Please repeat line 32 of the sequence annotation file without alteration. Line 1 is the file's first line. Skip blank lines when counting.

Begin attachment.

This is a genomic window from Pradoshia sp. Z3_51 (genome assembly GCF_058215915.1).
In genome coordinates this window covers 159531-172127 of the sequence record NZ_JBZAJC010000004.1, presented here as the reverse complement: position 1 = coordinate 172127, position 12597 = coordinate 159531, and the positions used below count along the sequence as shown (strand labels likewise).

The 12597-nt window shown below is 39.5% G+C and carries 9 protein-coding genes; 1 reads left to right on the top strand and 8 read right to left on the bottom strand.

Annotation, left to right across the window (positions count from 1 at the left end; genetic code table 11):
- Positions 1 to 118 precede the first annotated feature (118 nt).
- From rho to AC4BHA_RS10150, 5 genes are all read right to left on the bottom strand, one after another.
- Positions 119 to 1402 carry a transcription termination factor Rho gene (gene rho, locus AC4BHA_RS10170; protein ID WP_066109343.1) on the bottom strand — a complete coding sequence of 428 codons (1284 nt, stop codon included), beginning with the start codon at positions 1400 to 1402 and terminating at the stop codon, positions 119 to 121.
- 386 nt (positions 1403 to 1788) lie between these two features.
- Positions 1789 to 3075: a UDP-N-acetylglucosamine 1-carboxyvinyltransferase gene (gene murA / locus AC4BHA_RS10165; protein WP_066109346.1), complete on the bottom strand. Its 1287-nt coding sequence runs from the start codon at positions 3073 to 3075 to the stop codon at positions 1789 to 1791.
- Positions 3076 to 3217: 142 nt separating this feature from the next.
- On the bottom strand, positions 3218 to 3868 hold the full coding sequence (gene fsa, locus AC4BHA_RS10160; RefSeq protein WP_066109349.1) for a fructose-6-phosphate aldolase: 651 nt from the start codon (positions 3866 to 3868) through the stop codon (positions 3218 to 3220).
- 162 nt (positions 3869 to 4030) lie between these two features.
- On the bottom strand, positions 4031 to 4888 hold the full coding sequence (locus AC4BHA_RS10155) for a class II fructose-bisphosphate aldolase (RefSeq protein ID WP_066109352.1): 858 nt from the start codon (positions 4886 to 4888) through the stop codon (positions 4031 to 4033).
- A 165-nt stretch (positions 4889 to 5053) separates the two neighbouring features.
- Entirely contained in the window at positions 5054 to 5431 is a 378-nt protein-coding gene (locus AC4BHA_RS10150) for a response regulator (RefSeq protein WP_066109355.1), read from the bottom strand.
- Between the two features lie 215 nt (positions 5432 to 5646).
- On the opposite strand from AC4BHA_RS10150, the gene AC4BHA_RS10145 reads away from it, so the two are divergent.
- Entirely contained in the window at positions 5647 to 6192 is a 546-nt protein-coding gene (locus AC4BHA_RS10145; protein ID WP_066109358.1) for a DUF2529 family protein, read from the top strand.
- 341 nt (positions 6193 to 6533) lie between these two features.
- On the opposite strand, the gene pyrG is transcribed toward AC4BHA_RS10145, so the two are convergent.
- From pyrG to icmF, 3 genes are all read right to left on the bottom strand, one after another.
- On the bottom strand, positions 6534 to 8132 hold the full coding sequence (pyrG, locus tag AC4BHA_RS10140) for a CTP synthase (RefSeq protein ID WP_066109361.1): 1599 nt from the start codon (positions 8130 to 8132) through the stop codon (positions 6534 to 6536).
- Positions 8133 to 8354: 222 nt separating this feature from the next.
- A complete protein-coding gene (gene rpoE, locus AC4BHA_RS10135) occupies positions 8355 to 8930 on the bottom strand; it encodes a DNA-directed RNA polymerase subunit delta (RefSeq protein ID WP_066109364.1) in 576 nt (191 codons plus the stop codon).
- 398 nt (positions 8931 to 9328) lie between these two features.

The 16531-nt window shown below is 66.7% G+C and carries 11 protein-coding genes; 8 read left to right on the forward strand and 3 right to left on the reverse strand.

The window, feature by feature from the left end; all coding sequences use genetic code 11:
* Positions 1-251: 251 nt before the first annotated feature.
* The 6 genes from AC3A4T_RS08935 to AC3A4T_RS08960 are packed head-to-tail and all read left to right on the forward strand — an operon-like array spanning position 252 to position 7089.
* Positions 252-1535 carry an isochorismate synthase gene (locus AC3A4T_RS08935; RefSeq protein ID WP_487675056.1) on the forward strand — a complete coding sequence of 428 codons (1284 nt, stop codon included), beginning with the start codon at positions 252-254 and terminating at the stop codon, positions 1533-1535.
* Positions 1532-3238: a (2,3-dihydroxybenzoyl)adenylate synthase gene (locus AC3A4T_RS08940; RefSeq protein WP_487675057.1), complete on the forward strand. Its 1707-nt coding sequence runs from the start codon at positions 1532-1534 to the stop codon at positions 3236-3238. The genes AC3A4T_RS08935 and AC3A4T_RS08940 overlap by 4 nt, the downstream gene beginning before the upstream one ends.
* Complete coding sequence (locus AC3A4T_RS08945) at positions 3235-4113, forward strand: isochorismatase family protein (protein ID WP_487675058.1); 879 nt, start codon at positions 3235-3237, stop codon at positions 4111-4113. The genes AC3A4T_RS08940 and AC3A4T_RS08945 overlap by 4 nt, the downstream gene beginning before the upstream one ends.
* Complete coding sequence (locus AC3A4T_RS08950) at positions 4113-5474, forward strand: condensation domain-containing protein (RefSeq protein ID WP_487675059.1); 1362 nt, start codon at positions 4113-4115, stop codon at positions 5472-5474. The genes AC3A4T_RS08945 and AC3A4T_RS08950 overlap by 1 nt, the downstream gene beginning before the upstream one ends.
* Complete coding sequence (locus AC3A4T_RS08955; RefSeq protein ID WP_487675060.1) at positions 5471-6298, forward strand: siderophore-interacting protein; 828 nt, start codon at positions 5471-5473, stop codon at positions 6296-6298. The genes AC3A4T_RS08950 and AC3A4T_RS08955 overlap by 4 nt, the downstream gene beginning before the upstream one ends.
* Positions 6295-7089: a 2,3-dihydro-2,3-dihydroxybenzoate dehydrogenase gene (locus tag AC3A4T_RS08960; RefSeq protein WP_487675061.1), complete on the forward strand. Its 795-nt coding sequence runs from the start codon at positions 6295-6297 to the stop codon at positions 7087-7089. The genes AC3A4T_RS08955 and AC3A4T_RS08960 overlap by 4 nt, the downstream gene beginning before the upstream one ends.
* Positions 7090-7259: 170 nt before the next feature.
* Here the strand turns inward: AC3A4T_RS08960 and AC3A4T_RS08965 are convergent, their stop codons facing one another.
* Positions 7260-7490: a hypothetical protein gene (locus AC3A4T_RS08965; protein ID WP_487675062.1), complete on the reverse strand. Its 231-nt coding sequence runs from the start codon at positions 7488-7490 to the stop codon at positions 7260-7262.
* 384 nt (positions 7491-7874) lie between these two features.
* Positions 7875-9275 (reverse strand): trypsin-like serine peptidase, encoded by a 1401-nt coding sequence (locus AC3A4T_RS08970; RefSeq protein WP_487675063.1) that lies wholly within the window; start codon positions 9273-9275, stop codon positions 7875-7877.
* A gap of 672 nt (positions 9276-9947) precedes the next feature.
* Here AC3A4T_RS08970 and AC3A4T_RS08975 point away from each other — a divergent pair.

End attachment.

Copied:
* Complete coding sequence (locus AC3A4T_RS08945) at positions 3235-4113, forward strand: isochorismatase family protein (protein ID WP_487675058.1); 879 nt, start codon at positions 3235-3237, stop codon at positions 4111-4113. The genes AC3A4T_RS08940 and AC3A4T_RS08945 overlap by 4 nt, the downstream gene beginning before the upstream one ends.